Diversity, Equity and Inclusion: Pillars for Empowerment

By Tara Davis, Army Resilience DirectorateFebruary 28, 2023

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“It is not our differences that divide us. It is our inability to recognize, accept and celebrate those differences.” This quote from Audre Lorde, an American writer, professor and civil rights activist, encapsulates the importance of our differences and how learning to acknowledge them is what can help unify us. It’s important to remember that our Soldiers, Civilians and their Families are people first and that their readiness and resilience are determined by our ability to understand and connect with them.

One of the ways we can start to connect with our Soldiers is by prioritizing diversity, equity and inclusion (DEI). These three topics are the pillars on which we can build an environment that supports progress and encourages thoughtful interactions among different groups of people. When we recognize and accept that not everyone shares the same background, experiences and abilities, we can focus on how each of us brings a unique piece of the puzzle to the table.

DEI is more critical to the Army’s mission than leaders and Soldiers may think; it’s the backbone that allows the Army to accomplish its goals. Lt. Col. TC Kenneth French from the Army Equity and Inclusion Agency shares: “Put simply, the principles found in DEI programs enable the Army to better accomplish its mission—to fight and win our nation’s wars. Diverse teams innovate faster. Inclusive environments bring employees a sense of belonging, which allows them to feel safer and boosts retention. Inclusive environments are also associated with a lower propensity for harmful behaviors.”

It’s important to remember that each pillar of DEI represents a different concept that leaders must be mindful of and address. Although they are interrelated, they are separate entities. French explains that each of these pillars comes with its challenges and issues for the Army. “The Army does not have diversity goals or quotas for recruits,” he says. “Rather, the Army’s challenges of diversity—whether examining demographic diversity, geographic diversity or diversity of thought within the force—often leads to barriers or inequities that may need to be addressed.”

While the Army is working to address this and other DEI concerns, there’s still a ways to go, and we need to be conscious of how we approach these issues. By examining them individually, we can make a better framework for success than by trying to address them all at once. French says, “DEI represents a wide range of challenges or issues that, taken together, push the force in a positive direction. However, lumping them together risks a rejection of them in total.”

One of the ways that the Army Equity and Inclusion Agency has tried to tackle DEI is through the “Your Voice Matters” listening sessions. This initiative started in 2020 and aims to encourage introspection and to build cohesive teams by leading participants through conversations that may be uncomfortable and by getting the feedback directly to the Secretary of the Army.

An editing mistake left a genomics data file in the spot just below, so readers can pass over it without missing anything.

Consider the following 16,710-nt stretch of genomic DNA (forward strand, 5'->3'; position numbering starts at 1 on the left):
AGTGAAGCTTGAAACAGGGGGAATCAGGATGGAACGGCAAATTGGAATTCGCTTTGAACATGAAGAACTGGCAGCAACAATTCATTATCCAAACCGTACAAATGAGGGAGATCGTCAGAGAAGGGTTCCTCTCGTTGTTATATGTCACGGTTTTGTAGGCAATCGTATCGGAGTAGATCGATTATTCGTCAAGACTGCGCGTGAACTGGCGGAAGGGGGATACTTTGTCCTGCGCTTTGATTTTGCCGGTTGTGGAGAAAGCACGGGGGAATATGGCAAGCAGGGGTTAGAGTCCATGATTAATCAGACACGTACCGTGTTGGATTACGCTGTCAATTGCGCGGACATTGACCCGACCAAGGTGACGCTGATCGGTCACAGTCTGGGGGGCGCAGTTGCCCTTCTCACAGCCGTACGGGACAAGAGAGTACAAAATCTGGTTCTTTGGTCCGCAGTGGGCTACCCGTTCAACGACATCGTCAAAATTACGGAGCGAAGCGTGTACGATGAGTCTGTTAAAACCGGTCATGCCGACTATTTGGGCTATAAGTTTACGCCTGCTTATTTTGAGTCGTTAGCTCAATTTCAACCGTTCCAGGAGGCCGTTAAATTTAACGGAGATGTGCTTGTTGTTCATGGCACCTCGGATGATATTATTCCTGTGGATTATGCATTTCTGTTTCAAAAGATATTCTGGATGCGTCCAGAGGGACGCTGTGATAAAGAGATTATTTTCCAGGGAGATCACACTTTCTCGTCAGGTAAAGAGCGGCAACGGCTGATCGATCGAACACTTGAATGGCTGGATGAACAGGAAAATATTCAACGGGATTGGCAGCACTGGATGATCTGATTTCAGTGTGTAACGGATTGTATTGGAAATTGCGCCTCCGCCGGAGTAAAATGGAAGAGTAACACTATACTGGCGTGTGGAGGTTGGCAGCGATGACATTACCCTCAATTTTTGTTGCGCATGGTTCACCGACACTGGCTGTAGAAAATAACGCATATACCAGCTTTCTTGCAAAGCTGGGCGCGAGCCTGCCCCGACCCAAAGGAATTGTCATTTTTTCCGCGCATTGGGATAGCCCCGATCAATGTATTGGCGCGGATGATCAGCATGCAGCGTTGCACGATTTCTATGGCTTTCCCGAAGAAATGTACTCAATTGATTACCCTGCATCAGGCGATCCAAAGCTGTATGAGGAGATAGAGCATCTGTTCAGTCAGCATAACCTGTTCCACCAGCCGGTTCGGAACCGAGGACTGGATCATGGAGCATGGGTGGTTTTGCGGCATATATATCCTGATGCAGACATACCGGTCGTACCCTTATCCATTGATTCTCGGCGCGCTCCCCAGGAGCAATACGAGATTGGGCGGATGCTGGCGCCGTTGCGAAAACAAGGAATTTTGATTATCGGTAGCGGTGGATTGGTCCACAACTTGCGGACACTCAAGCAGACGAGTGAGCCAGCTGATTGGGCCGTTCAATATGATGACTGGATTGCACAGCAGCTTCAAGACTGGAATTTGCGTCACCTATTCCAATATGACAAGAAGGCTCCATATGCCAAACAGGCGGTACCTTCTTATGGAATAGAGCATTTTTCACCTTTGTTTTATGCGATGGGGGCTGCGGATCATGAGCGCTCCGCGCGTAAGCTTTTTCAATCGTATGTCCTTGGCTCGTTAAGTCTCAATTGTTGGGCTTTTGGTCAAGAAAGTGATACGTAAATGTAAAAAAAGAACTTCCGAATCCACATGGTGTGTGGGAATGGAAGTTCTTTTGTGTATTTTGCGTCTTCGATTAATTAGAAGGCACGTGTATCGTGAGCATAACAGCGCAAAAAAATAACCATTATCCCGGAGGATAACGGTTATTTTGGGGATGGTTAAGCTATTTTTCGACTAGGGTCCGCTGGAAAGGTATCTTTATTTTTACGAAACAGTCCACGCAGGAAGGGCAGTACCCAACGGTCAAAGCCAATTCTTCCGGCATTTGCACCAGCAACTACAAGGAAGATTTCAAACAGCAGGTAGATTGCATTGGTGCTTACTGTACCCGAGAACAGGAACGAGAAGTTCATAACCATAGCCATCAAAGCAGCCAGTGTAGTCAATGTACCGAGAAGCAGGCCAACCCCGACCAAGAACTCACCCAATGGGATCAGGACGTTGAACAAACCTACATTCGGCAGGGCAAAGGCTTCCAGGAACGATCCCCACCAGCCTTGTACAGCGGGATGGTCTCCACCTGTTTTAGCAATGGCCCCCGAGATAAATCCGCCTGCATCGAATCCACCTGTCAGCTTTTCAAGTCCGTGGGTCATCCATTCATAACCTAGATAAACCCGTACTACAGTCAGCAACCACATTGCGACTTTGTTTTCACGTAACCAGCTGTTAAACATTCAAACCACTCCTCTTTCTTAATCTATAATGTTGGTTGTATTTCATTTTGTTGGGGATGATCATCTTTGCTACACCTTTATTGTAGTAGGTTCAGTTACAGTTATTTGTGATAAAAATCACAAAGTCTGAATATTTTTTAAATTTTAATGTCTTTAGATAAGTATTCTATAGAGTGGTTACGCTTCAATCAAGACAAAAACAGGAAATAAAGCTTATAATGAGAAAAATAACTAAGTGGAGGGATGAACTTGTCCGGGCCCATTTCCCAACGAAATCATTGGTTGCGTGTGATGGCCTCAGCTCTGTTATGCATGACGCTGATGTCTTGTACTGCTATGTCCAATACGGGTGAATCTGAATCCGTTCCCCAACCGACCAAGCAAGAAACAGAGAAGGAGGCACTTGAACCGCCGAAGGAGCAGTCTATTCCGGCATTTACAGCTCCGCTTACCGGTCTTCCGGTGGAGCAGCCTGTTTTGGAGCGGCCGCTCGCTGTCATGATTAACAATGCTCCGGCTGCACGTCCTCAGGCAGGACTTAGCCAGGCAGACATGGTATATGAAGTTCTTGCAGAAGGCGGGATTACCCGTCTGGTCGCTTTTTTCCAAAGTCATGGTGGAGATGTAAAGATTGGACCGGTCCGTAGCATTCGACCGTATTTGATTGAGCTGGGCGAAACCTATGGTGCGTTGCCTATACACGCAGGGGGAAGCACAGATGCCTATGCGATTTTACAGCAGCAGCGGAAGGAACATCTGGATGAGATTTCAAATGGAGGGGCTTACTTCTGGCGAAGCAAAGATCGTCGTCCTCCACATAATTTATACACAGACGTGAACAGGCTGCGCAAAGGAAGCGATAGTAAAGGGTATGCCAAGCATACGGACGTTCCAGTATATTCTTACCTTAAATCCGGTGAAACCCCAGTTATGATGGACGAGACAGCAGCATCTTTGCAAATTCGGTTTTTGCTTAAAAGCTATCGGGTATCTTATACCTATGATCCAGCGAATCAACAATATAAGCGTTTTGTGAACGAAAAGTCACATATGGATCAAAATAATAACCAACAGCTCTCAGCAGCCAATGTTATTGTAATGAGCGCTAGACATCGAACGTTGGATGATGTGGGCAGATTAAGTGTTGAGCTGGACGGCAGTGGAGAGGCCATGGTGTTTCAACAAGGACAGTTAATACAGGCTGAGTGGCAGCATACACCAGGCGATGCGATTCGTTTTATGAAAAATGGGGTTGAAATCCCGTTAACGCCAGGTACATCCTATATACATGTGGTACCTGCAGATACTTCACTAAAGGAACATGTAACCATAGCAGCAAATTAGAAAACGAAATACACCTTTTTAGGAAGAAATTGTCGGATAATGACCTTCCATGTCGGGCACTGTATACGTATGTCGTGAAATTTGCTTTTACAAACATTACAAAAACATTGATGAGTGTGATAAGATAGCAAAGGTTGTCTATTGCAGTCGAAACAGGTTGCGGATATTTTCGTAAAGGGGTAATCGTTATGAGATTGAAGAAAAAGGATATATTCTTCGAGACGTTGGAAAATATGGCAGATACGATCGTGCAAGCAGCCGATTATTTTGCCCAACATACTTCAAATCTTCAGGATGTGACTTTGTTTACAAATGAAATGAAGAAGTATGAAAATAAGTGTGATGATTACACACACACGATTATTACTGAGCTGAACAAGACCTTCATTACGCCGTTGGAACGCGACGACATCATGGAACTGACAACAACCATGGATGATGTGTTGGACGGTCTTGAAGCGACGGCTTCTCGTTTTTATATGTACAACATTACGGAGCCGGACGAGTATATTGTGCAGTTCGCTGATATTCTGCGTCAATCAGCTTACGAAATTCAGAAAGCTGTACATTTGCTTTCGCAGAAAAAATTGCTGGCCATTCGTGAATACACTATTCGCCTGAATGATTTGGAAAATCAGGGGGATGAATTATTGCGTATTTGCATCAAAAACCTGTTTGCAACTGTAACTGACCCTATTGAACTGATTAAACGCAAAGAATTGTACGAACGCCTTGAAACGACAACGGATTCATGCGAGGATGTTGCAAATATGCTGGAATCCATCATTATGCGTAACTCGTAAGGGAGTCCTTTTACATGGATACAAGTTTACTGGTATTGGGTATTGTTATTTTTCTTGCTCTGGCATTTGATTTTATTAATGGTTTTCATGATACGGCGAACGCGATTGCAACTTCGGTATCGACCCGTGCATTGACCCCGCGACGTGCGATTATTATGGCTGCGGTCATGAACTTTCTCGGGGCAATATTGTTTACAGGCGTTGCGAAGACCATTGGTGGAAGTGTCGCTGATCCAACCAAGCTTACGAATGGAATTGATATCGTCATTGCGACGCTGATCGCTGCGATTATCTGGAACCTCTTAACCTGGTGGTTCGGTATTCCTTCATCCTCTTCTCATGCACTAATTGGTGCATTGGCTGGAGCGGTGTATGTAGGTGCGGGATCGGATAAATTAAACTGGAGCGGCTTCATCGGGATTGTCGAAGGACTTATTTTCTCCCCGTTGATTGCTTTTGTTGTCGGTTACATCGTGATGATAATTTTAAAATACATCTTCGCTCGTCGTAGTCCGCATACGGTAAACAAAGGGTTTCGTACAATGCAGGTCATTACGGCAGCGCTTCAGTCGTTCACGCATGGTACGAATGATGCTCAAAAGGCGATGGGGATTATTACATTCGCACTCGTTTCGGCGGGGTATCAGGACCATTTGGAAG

“Your Voice Matters” works through the efforts of the Army’s Project Inclusion. Both of these initiatives were accomplished through an adapted version of Maslow’s hierarchy of needs, which created the framework for the Army’s WHO leadership model. This model targets the first-line leaders and how they can lead these conversations and know what questions to ask of Soldiers in their care. WHO stands for:

W: Who are your people?

H: How do they show up?

O: What do they Offer?

The aim of this model is to build better teams through self-actualization—aka, inclusion and cohesion.

French explains that this model allows leaders to understand the unique characteristics that each Soldier brings to the team and helps to facilitate inclusive and cohesive teams.

“Leaders should also open up and share with their Soldiers using the WHO leadership model questions,” he says. “Building trust isn’t a one-way conversation with Soldiers.”

He shares that these conversations can get easier by having them, and that when we do have them, it’s important to draw the line between what the Army’s DEI program is and what it is not. “Like most things, the first conversation is the most difficult. I think establishing clear lines of what the Army’s DEI program is (e.g., optimizing talent, creating equal opportunity, building inclusive climates and culture) and what it is not (e.g., critical race theory, wokeness, solely about demographic representation/quotas, lowering standards) will allow for better follow-up conversations.”

Many changes to Army culture and policies have occurred over this past year, including substantial improvements to parental, pregnancy and postpartum policies; the creation of the Women’s Initiative Team; and Army Command and tactical units creating DEI Counsels. French says, “These initiatives often challenge the status quo or current culture of these organizations and can be difficult to sustain. In this aspect, nothing can supplant the personal involvement of Command Teams, minimizing bureaucracy and clearly communicating the purpose of any policy changes.”

The Army Equity and Inclusion Agency offers information, resources and reports on DEI as well as other information on Project Inclusion.

If you are looking for ways to develop your own introspection and build readiness, the Army Resilience Directorate website offers resources that can help. To learn more, visit https:/www.armyresilience.army.mil/ard/R2- home.html.